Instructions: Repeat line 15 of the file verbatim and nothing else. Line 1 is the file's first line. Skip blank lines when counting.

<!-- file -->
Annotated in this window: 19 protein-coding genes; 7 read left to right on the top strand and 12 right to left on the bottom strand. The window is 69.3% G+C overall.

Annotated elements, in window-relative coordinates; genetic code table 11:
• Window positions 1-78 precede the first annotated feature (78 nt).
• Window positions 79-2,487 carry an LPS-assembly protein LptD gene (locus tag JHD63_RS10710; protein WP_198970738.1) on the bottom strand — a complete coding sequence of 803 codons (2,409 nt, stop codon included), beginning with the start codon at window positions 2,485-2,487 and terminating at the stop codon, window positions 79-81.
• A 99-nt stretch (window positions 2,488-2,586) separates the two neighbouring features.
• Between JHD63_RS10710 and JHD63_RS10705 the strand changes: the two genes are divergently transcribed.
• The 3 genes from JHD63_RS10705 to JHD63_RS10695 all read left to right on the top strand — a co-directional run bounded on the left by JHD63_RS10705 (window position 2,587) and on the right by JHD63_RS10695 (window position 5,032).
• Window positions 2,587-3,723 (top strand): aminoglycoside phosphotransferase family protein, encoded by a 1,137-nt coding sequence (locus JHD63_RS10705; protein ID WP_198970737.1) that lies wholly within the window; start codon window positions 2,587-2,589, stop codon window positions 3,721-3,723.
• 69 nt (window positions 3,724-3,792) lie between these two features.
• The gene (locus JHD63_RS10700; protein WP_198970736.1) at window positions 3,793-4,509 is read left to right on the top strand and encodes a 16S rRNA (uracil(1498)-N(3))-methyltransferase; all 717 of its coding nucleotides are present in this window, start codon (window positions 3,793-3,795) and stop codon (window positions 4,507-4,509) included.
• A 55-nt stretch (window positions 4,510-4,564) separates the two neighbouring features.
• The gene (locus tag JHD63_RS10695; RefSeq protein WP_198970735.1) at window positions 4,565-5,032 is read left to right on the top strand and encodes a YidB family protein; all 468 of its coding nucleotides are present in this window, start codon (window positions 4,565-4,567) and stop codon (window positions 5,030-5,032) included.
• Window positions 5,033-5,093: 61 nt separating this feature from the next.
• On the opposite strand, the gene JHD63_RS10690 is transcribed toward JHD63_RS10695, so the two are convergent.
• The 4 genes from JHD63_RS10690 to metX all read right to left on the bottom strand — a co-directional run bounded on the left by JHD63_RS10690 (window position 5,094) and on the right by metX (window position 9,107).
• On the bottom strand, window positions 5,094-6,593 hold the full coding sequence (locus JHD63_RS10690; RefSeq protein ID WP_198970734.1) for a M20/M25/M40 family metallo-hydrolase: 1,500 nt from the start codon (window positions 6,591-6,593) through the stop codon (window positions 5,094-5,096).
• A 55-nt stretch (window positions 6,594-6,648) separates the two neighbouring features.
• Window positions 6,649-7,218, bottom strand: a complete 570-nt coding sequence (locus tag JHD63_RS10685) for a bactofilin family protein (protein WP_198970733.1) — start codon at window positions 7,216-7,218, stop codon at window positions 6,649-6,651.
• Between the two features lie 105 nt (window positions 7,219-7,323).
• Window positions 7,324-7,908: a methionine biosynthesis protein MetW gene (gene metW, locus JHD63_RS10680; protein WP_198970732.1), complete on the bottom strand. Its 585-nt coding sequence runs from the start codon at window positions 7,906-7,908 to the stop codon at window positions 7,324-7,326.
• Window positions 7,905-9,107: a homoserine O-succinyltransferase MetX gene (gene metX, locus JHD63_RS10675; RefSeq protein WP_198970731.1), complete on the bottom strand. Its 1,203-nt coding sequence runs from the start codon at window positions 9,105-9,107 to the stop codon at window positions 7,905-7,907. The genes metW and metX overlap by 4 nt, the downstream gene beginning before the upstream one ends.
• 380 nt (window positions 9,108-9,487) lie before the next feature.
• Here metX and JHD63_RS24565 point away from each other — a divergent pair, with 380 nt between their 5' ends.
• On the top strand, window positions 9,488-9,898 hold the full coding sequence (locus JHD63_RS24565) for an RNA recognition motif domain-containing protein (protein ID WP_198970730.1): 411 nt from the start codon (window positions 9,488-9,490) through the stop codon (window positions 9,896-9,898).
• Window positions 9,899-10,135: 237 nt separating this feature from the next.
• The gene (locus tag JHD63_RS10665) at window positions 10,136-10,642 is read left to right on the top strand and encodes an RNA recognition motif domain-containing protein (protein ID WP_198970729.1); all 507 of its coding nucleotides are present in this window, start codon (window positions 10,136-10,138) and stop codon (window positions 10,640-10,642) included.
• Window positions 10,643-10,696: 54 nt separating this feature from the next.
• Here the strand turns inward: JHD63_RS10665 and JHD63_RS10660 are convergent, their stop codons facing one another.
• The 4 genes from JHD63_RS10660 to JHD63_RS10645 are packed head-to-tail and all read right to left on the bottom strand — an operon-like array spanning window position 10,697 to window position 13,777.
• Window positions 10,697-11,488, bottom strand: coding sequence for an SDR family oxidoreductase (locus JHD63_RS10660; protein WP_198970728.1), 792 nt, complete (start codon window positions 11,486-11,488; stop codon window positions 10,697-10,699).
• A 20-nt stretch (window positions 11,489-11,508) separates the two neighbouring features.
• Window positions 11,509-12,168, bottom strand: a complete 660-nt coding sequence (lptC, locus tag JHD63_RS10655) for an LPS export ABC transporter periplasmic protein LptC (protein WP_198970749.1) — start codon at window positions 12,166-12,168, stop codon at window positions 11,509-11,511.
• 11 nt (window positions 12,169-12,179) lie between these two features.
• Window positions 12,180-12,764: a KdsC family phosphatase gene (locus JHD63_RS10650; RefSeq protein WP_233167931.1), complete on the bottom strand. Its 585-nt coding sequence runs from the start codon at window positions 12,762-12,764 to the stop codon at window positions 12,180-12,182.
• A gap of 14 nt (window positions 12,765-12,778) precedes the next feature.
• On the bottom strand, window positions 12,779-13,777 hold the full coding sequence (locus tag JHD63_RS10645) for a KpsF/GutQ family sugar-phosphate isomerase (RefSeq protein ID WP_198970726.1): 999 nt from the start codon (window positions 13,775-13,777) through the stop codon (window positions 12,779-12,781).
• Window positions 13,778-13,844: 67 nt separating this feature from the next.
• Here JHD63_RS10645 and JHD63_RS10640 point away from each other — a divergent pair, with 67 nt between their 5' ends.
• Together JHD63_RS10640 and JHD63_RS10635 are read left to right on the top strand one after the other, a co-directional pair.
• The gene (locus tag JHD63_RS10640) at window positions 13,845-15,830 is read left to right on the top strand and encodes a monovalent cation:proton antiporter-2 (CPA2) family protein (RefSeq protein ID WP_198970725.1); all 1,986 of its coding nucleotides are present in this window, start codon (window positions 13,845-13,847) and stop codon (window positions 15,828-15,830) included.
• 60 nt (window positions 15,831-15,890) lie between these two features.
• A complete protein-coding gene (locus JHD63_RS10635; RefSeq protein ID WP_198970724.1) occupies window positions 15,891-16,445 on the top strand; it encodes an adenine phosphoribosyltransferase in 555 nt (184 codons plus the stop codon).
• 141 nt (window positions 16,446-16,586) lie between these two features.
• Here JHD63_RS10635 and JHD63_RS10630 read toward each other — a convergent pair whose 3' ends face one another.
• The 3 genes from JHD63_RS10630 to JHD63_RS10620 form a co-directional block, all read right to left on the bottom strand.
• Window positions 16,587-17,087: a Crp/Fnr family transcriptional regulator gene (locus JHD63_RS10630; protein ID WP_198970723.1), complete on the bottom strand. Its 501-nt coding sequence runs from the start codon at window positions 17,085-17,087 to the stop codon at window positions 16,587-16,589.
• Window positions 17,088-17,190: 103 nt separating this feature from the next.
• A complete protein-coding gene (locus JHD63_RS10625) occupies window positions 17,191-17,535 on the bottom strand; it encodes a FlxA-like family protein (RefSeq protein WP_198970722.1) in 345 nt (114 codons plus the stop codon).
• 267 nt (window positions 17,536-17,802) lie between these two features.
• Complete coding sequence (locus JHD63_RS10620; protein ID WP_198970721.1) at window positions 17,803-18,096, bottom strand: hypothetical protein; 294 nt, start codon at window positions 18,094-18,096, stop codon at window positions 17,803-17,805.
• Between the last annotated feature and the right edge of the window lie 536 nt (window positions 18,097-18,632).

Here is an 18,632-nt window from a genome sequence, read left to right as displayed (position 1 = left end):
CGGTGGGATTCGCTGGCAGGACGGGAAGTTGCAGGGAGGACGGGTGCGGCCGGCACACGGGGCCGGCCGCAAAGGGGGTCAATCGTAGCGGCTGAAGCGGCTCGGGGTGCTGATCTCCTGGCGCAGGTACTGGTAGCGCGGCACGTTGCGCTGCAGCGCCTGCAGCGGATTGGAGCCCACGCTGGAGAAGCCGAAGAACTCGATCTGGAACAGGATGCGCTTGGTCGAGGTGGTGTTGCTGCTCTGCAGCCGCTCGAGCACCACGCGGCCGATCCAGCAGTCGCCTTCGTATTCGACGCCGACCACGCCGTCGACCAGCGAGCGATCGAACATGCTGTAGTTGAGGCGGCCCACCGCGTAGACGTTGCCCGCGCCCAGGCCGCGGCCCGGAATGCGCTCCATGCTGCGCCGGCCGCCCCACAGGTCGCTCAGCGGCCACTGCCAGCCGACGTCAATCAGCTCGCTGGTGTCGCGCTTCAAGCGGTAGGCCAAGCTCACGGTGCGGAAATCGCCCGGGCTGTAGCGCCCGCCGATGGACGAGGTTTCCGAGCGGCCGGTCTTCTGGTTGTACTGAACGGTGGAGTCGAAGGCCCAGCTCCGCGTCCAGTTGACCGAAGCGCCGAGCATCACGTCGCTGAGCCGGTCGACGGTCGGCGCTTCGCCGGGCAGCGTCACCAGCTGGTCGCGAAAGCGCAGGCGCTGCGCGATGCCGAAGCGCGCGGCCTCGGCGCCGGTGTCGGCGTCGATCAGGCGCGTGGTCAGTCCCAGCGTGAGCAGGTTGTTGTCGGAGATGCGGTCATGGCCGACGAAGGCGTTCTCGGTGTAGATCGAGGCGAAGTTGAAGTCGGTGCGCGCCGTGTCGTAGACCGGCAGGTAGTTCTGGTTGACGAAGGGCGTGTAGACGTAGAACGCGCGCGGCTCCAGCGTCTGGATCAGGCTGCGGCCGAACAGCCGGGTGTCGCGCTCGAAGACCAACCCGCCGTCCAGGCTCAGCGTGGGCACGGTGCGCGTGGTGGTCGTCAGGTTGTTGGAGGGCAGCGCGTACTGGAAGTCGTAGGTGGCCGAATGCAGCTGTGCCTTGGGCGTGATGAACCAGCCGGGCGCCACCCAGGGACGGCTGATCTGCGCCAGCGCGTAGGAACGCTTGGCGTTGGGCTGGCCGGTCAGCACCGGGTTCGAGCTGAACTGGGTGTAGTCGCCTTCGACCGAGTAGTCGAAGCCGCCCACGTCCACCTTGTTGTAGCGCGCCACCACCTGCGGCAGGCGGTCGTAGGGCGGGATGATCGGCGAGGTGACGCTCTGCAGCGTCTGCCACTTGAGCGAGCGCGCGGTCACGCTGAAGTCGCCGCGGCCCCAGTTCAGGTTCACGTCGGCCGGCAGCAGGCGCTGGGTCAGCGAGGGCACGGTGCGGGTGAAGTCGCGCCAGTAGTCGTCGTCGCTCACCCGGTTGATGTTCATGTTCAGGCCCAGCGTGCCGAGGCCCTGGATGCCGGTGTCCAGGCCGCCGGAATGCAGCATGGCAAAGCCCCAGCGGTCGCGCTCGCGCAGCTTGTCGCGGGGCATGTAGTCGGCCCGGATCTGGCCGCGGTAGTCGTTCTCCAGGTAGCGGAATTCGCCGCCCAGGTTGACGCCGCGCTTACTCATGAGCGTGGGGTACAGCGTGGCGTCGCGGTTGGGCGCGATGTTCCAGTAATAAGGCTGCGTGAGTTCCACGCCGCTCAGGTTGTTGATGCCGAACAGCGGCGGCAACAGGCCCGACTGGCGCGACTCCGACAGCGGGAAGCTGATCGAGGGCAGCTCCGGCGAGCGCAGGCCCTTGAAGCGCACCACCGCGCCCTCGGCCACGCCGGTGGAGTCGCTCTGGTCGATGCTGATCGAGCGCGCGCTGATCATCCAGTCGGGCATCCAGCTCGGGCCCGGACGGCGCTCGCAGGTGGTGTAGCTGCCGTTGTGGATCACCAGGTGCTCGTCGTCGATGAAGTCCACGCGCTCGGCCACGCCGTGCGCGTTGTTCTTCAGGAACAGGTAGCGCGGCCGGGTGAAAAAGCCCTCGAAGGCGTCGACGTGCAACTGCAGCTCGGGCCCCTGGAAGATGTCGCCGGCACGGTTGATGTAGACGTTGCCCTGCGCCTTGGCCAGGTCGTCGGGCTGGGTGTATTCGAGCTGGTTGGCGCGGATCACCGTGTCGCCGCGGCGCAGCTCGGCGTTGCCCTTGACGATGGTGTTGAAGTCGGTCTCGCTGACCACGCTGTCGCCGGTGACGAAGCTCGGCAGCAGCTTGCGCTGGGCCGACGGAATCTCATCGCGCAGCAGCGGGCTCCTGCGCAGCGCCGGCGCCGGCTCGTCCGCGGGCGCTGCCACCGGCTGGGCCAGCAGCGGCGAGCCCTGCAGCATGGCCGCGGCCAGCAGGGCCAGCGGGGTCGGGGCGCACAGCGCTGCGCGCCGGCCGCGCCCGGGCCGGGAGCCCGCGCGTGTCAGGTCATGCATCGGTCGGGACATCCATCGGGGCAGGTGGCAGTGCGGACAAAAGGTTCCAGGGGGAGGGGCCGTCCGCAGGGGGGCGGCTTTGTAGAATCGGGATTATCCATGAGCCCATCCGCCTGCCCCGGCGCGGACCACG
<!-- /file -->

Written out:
• The 4 genes from JHD63_RS10690 to metX all read right to left on the bottom strand — a co-directional run bounded on the left by JHD63_RS10690 (window position 5,094) and on the right by metX (window position 9,107).